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Violence Rises in Yemen’s “Spring”

Erin Dwyer

Thousands of unarmed Yemeni protesters backed by soldiers of the renegade 1st Armored Division stormed a base of the elite Republican Guards loyal to President Ali Abdullah Saleh on Monday. In retaliation, military forces throughout the capital of Sanaa fired on defenseless demonstrators using snipers stationed on rooftops, anti-aircraft guns, rocket propelled grenades, and mortars. Fighting in Yemen’s capital has peaked over the last three days during which more than 60 people have been killed and 1,000 wounded, including four children and eighteen minors.

Despite casualties, the capture of the Republican Guards’ base represents a victory for Yemen’s demonstrators and will likely refuel feelings of hope. For many protesters, it marks what could be the beginning of the collapse of Saleh’s 33-year regime. President Saleh, wounded from an attack in June, has been recuperating in Saudi Arabia since then, repeatedly refusing to relinquish power by backing out of multiple negotiated agreements.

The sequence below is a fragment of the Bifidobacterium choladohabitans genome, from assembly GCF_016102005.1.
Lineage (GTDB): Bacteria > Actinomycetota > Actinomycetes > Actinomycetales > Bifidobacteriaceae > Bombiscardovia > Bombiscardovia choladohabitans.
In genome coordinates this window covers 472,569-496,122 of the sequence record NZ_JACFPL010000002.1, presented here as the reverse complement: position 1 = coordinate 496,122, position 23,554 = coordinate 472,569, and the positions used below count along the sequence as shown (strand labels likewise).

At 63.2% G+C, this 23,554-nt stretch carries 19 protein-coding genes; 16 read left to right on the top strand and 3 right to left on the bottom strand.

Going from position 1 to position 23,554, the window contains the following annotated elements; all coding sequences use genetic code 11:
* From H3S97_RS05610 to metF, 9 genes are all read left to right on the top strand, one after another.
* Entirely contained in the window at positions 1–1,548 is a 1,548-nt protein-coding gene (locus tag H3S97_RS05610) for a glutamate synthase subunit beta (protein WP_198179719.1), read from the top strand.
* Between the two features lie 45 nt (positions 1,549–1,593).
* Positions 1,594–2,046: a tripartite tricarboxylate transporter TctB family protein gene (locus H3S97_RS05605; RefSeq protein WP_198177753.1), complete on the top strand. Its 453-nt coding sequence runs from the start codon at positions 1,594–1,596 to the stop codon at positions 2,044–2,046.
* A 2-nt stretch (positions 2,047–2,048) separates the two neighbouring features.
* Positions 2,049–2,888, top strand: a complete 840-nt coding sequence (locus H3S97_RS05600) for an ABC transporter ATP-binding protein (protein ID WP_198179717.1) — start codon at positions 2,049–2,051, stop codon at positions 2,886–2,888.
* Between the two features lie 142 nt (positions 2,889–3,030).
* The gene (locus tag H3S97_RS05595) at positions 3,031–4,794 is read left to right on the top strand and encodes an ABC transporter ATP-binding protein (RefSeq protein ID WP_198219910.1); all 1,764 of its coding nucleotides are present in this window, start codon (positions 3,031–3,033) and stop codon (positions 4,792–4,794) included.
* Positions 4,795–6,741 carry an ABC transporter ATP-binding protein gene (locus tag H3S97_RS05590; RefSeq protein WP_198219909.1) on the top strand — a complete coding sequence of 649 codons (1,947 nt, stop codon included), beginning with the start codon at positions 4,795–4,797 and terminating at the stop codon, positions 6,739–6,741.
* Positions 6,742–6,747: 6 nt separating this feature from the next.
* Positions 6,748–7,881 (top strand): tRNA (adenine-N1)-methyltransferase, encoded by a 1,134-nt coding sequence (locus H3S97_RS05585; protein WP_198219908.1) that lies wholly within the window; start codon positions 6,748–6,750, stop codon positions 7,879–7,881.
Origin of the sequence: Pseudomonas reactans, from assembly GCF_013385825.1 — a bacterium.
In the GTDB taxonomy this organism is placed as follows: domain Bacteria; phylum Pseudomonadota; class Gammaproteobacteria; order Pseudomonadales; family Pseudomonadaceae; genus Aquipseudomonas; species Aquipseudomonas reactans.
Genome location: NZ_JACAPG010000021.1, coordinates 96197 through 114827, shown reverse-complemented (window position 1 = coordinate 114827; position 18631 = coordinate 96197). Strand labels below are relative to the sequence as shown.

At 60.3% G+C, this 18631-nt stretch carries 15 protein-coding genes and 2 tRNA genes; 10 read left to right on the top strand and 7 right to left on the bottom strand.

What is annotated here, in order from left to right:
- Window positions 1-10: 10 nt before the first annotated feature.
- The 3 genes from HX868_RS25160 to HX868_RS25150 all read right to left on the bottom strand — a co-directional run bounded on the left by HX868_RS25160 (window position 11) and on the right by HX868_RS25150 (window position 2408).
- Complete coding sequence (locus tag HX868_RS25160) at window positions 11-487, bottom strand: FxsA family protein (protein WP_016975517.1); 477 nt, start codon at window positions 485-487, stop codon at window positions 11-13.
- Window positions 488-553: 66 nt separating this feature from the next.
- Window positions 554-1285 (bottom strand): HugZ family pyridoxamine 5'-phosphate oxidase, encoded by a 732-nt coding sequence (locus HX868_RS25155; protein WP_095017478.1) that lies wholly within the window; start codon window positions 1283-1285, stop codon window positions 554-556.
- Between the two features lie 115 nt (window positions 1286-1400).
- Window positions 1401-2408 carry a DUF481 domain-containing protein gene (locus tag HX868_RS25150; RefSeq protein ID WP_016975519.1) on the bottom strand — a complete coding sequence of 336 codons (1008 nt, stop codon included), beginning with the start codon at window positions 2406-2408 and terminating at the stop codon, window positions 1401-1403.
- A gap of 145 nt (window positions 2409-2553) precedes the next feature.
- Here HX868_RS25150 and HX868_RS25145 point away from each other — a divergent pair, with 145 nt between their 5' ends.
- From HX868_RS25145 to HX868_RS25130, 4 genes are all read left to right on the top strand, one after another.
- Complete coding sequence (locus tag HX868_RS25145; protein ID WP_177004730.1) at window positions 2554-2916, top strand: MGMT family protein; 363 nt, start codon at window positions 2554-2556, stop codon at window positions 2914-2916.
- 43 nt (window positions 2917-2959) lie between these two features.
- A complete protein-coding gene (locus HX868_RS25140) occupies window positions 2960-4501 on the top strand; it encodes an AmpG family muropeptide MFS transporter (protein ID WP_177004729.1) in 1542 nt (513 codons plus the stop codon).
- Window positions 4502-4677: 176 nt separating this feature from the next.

Yemen is the Arab world’s poorest country and, making matters worse, is also home to al-Qaeda in the Arabian Peninsula. According to Saeed Ali Obaid Al-Jamhi, an expert on Islamic militants in the region, “Al Qaeda as an entity grows, feeds and becomes stronger in places with little stability.”

Indeed, Washington fears that al-Qaeda will be able to extend its sphere of influence into the African Horn with Saleh’s fall or continued absence and, in doing so, further increase threats to U.S. national security. Once again, thus far, an “Arab Spring” uprising has produced violence, instability, and chaos.